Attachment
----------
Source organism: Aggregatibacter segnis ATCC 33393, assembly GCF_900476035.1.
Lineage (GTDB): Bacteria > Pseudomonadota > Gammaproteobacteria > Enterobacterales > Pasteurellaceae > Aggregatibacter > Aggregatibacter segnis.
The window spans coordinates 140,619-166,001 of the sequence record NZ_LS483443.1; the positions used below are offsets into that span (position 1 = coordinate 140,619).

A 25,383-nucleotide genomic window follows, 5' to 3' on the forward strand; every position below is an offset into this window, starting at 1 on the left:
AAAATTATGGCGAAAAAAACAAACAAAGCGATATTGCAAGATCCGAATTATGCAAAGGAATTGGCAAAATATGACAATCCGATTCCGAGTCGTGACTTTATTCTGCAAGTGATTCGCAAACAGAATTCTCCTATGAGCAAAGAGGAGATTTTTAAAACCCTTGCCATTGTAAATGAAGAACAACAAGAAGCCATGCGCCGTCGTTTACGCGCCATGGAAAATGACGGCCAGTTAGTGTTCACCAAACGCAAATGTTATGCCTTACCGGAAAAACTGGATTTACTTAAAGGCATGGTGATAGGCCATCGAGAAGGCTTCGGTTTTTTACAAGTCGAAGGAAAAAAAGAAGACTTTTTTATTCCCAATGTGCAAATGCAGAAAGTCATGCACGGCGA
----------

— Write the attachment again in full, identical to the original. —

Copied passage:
Source organism: Aggregatibacter segnis ATCC 33393, assembly GCF_900476035.1.
Lineage (GTDB): Bacteria > Pseudomonadota > Gammaproteobacteria > Enterobacterales > Pasteurellaceae > Aggregatibacter > Aggregatibacter segnis.
The window spans coordinates 140,619-166,001 of the sequence record NZ_LS483443.1; the positions used below are offsets into that span (position 1 = coordinate 140,619).

A 25,383-nucleotide genomic window follows, 5' to 3' on the forward strand; every position below is an offset into this window, starting at 1 on the left:
AAAATTATGGCGAAAAAAACAAACAAAGCGATATTGCAAGATCCGAATTATGCAAAGGAATTGGCAAAATATGACAATCCGATTCCGAGTCGTGACTTTATTCTGCAAGTGATTCGCAAACAGAATTCTCCTATGAGCAAAGAGGAGATTTTTAAAACCCTTGCCATTGTAAATGAAGAACAACAAGAAGCCATGCGCCGTCGTTTACGCGCCATGGAAAATGACGGCCAGTTAGTGTTCACCAAACGCAAATGTTATGCCTTACCGGAAAAACTGGATTTACTTAAAGGCATGGTGATAGGCCATCGAGAAGGCTTCGGTTTTTTACAAGTCGAAGGAAAAAAAGAAGACTTTTTTATTCCCAATGTGCAAATGCAGAAAGTCATGCACGGCGA